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When It’s One Disaster on Top of Another

While the pandemic continues to rage, hurricane season is looming. Emergency managers need to be ready not only for threats to life and property but also for new and complex financial challenges.

shutterstock_709918504
(Shutterstock)
For state and local government's emergency managers, it has all the makings of the perfect storm: Just as they continue to face unprecedented challenges in dealing with the COVID-19 pandemic, hurricane season has begun. And the challenges will be fiscal as well as to life and property: Stimulus measures, while providing a badly needed influx of funds from multiple federal sources, have formed an uncertain regulatory environment and created increased risk of fraud, waste and abuse.

The resulting situation requires emergency managers to carefully assess their organizations' preparedness, leverage their strengths and address any weaknesses. Developing plans now, or improving upon existing plans, will position organizations for success in the coming months. Here are five ways to start:

Assemble a strong team: Organizations should pre-position themselves by assembling a staff with the right mix of skill sets and experience to react with expert judgment during and after a hurricane. Critical team members should include not only emergency managers but also recovery managers, finance managers and legal counsel. For an effective recovery from hurricanes during COVID-19, it will become crucial for organizations to have a disaster finance team in place that is able to achieve recovery goals through portfolio management.

Adopt a risk-based approach: Jurisdictions and their emergency management organizations should honestly assess their exposure to flooding and wind damage caused by hurricanes, and how their ability to respond to a disaster is changed during the pandemic. Understanding potential risks to infrastructure and assets allows emergency managers to focus their efforts on the greatest-impact and most-likely risks. Understanding risk also allows state and local governments to take advantage of hazard mitigation funding opportunities offered by the federal government. One useful project management technique is to create, maintain and update a "risk register," which lists identified risks and assigns them to owners within the organization.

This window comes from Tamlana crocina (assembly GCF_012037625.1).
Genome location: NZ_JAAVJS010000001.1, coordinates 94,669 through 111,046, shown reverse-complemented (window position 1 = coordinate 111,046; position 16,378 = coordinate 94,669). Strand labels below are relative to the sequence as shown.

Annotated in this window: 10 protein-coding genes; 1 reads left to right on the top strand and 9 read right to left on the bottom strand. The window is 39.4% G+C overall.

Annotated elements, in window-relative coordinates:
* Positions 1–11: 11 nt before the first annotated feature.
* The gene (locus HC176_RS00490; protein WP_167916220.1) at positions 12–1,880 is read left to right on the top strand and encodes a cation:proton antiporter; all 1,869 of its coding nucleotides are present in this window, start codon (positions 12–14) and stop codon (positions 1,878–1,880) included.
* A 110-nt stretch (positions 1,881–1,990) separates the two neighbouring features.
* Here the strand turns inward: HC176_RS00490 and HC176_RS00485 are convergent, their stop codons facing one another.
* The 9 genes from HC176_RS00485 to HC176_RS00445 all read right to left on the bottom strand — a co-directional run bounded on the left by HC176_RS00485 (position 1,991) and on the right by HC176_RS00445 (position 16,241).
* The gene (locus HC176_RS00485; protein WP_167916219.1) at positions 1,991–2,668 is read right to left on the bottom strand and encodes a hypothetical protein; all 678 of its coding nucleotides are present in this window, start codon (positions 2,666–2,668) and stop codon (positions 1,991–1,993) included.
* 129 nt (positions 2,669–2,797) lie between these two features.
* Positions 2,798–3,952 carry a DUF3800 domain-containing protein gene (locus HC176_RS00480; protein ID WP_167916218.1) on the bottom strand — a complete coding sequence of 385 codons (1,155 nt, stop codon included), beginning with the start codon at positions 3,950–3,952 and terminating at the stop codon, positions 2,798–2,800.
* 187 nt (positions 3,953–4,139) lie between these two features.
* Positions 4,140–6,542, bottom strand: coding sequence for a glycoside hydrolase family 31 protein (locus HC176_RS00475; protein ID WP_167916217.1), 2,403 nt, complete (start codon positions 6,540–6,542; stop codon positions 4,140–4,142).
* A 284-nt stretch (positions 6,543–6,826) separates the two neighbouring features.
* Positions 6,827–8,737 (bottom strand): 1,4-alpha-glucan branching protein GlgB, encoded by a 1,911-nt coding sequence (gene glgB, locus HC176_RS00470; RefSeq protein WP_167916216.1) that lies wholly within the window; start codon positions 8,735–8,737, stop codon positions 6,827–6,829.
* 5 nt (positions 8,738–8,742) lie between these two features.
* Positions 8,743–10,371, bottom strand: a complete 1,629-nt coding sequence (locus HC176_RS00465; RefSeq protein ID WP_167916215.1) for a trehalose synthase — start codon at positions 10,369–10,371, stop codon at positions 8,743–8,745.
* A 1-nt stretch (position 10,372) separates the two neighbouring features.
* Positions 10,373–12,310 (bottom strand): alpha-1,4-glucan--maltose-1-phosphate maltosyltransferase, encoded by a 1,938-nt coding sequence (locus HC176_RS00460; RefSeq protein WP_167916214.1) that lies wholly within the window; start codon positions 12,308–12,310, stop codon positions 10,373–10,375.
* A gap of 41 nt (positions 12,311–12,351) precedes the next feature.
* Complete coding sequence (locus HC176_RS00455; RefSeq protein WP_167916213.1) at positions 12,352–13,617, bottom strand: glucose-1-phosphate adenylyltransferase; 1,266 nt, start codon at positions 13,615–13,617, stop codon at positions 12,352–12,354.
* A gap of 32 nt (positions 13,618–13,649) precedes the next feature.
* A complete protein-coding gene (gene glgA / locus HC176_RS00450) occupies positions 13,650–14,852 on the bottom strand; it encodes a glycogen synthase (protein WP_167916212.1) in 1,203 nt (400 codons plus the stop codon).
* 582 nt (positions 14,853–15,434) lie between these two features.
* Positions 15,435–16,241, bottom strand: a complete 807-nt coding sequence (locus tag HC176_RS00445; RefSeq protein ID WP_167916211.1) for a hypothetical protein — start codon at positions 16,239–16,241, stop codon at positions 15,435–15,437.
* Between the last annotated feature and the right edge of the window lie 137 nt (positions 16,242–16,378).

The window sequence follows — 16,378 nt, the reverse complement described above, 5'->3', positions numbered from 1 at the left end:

Mitigate COVID-19 risks for both staff and evacuees: Keeping teams safe during the COVID-19 crisis means taking precautions to stop the spread during in-person meetings. Every disaster management plan should be re-evaluated to mitigate the risk of spreading the virus among teams by reducing in-person meetings as much as possible and by ensuring that personal protective equipment is available to, and used by, recovery managers.

The way evacuations are handled must be carefully considered, as congregating evacuees during the COVID-19 crisis in the traditional manner is no longer an option. According to a recent AAA survey, 42 percent of Floridians are fearful of evacuation or entering shelters during COVID-19 spikes. Organizations that regularly respond to hurricanes should run exercises under scenarios where public gatherings are restricted and safeguarded by use of appropriate PPE.

In financial management, remember that documentation rules the day: While rarely the first concern during a disaster, sound financial management principles provide the most effective path to gaining and effectively using funding. One of the foremost principles is proper documentation of costs incurred. The need for financial management is amplified during the COVID-19 crisis to demonstrate how fluid stimulus grant funding is applied. By law, the Federal Emergency Management Agency cannot duplicate funding that flows from other federal sources, so it is up to recipients and sub-recipients to show that their claimed costs have not been funded elsewhere.

Anticipate your actions, and plan on accounting for them: If a hurricane strikes while your organization's COVID-19 response is underway, will responders know how to code their time to allocate costs properly? Will purchasers know to assign procurements to the COVID-19 cost center and not the hurricane cost center, or vice versa? Recipients and sub-recipients can anticipate these challenges by setting up the appropriate financial infrastructure and then training their staff to use it.

Entities not often affected by hurricanes may not anticipate this vital facet to a successful strategy. The result can be missed reimbursement opportunities or extensive requirements for staff labor hours to manually assign costs after the fact. Emergency managers who can foresee the need for distinct allocations of costs can set their organizations up for success and make sure that accounting for response and recovery is done correctly the first time.

Effective emergency management leaders act with urgency, not just during a life- and property-threatening event but also while preparing for one. While the long hard work of recovering from a hurricane or other natural disaster is made more complicated and dangerous by COVID-19, smart planning can reduce organizational risk and better position emergency managers for the complex challenges of a multi-pronged crisis.


Governing's opinion columns reflect the views of their authors and not necessarily those of Governing's editors or management.

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